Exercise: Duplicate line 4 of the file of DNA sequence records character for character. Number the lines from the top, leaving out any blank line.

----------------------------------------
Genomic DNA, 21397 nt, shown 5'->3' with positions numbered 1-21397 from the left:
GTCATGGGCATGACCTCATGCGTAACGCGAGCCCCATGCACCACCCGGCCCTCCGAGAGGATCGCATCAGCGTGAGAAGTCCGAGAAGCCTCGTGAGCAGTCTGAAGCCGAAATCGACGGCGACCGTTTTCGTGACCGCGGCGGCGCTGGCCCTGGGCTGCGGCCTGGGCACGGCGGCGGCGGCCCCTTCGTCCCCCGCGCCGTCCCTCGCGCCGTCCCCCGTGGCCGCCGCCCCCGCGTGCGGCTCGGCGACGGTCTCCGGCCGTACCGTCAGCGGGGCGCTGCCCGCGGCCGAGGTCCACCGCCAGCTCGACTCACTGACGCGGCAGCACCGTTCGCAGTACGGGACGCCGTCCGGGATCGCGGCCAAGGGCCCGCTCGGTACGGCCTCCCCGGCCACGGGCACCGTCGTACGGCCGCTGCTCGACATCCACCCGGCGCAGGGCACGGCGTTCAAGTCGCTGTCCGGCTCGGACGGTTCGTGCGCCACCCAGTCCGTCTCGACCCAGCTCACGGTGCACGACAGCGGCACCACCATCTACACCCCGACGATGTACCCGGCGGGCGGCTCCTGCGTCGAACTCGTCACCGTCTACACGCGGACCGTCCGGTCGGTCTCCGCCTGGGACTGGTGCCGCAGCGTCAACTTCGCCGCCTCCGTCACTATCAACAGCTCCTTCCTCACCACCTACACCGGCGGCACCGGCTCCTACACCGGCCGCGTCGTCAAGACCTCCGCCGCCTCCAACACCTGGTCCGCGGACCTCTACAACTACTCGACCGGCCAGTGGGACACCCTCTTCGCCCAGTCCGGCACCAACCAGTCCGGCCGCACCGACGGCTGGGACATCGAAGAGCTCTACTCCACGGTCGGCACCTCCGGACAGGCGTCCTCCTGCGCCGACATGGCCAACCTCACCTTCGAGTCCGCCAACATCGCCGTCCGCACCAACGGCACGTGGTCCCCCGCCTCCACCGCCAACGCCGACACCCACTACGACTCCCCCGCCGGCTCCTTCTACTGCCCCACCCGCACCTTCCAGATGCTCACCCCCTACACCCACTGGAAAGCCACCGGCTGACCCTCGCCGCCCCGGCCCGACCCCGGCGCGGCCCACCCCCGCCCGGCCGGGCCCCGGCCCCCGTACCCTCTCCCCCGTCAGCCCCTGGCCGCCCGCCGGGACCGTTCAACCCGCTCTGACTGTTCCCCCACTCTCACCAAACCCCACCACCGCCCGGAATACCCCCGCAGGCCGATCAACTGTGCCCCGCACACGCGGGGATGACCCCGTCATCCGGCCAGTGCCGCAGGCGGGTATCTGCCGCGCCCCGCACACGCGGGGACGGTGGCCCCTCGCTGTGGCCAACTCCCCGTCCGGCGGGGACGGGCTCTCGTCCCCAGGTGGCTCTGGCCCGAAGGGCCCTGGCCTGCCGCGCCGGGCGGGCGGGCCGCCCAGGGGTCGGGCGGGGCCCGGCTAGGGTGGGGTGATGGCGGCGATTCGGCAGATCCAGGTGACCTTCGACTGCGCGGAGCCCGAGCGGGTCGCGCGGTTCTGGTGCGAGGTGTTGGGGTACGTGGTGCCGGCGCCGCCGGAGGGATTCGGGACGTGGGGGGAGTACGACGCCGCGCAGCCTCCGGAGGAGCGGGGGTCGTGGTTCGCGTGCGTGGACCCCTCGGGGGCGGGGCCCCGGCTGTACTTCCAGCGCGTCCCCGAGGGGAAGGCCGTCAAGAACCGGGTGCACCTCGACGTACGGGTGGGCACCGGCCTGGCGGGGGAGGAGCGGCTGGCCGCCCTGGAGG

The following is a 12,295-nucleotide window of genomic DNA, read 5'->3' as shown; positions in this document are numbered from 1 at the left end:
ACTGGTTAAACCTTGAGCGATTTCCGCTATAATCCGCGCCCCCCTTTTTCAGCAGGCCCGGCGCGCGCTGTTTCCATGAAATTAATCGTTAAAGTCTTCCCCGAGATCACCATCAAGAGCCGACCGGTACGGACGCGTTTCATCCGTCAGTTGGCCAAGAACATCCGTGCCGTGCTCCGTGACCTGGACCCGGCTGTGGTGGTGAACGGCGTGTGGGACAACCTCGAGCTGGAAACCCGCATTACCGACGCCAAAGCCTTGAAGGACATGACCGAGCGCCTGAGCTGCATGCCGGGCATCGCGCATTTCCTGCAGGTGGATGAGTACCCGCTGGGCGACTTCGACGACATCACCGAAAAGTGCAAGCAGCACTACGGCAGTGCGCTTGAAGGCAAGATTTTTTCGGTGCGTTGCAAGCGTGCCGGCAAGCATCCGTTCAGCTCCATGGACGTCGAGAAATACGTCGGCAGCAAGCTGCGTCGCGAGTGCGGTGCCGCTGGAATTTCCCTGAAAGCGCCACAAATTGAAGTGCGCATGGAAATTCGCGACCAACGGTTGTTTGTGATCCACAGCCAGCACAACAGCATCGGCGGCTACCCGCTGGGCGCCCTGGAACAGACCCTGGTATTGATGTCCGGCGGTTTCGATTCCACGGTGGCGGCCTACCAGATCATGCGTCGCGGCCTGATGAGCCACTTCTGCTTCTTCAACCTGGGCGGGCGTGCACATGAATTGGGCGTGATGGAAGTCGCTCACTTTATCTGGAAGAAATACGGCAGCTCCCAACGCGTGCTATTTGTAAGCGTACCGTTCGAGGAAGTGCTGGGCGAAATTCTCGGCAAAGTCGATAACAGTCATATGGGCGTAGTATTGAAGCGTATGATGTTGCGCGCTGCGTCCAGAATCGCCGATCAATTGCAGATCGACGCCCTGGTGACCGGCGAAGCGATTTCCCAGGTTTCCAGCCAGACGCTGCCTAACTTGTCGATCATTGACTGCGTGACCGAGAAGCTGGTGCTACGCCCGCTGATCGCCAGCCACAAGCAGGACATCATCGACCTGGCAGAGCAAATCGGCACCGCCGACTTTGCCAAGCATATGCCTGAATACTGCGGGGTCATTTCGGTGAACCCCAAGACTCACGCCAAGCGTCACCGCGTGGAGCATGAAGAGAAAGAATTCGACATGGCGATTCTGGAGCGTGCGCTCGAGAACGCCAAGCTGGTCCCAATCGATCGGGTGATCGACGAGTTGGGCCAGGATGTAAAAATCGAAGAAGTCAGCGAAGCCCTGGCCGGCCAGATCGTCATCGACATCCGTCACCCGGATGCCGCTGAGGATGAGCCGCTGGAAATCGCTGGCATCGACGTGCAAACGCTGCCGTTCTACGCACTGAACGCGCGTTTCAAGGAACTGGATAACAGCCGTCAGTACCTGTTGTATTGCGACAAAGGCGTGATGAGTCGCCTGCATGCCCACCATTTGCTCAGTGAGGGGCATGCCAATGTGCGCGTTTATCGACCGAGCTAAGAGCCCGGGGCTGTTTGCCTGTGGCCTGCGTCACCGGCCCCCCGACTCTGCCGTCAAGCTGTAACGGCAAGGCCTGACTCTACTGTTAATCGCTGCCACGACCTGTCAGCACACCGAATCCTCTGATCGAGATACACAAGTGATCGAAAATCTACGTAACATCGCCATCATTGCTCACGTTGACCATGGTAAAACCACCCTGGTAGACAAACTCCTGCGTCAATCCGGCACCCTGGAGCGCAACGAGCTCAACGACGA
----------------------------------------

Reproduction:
ACTGGTTAAACCTTGAGCGATTTCCGCTATAATCCGCGCCCCCCTTTTTCAGCAGGCCCGGCGCGCGCTGTTTCCATGAAATTAATCGTTAAAGTCTTCCCCGAGATCACCATCAAGAGCCGACCGGTACGGACGCGTTTCATCCGTCAGTTGGCCAAGAACATCCGTGCCGTGCTCCGTGACCTGGACCCGGCTGTGGTGGTGAACGGCGTGTGGGACAACCTCGAGCTGGAAACCCGCATTACCGACGCCAAAGCCTTGAAGGACATGACCGAGCGCCTGAGCTGCATGCCGGGCATCGCGCATTTCCTGCAGGTGGATGAGTACCCGCTGGGCGACTTCGACGACATCACCGAAAAGTGCAAGCAGCACTACGGCAGTGCGCTTGAAGGCAAGATTTTTTCGGTGCGTTGCAAGCGTGCCGGCAAGCATCCGTTCAGCTCCATGGACGTCGAGAAATACGTCGGCAGCAAGCTGCGTCGCGAGTGCGGTGCCGCTGGAATTTCCCTGAAAGCGCCACAAATTGAAGTGCGCATGGAAATTCGCGACCAACGGTTGTTTGTGATCCACAGCCAGCACAACAGCATCGGCGGCTACCCGCTGGGCGCCCTGGAACAGACCCTGGTATTGATGTCCGGCGGTTTCGATTCCACGGTGGCGGCCTACCAGATCATGCGTCGCGGCCTGATGAGCCACTTCTGCTTCTTCAACCTGGGCGGGCGTGCACATGAATTGGGCGTGATGGAAGTCGCTCACTTTATCTGGAAGAAATACGGCAGCTCCCAACGCGTGCTATTTGTAAGCGTACCGTTCGAGGAAGTGCTGGGCGAAATTCTCGGCAAAGTCGATAACAGTCATATGGGCGTAGTATTGAAGCGTATGATGTTGCGCGCTGCGTCCAGAATCGCCGATCAATTGCAGATCGACGCCCTGGTGACCGGCGAAGCGATTTCCCAGGTTTCCAGCCAGACGCTGCCTAACTTGTCGATCATTGACTGCGTGACCGAGAAGCTGGTGCTACGCCCGCTGATCGCCAGCCACAAGCAGGACATCATCGACCTGGCAGAGCAAATCGGCACCGCCGACTTTGCCAAGCATATGCCTGAATACTGCGGGGTCATTTCGGTGAACCCCAAGACTCACGCCAAGCGTCACCGCGTGGAGCATGAAGAGAAAGAATTCGACATGGCGATTCTGGAGCGTGCGCTCGAGAACGCCAAGCTGGTCCCAATCGATCGGGTGATCGACGAGTTGGGCCAGGATGTAAAAATCGAAGAAGTCAGCGAAGCCCTGGCCGGCCAGATCGTCATCGACATCCGTCACCCGGATGCCGCTGAGGATGAGCCGCTGGAAATCGCTGGCATCGACGTGCAAACGCTGCCGTTCTACGCACTGAACGCGCGTTTCAAGGAACTGGATAACAGCCGTCAGTACCTGTTGTATTGCGACAAAGGCGTGATGAGTCGCCTGCATGCCCACCATTTGCTCAGTGAGGGGCATGCCAATGTGCGCGTTTATCGACCGAGCTAAGAGCCCGGGGCTGTTTGCCTGTGGCCTGCGTCACCGGCCCCCCGACTCTGCCGTCAAGCTGTAACGGCAAGGCCTGACTCTACTGTTAATCGCTGCCACGACCTGTCAGCACACCGAATCCTCTGATCGAGATACACAAGTGATCGAAAATCTACGTAACATCGCCATCATTGCTCACGTTGACCATGGTAAAACCACCCTGGTAGACAAACTCCTGCGTCAATCCGGCACCCTGGAGCGCAACGAGCTCAACGACGA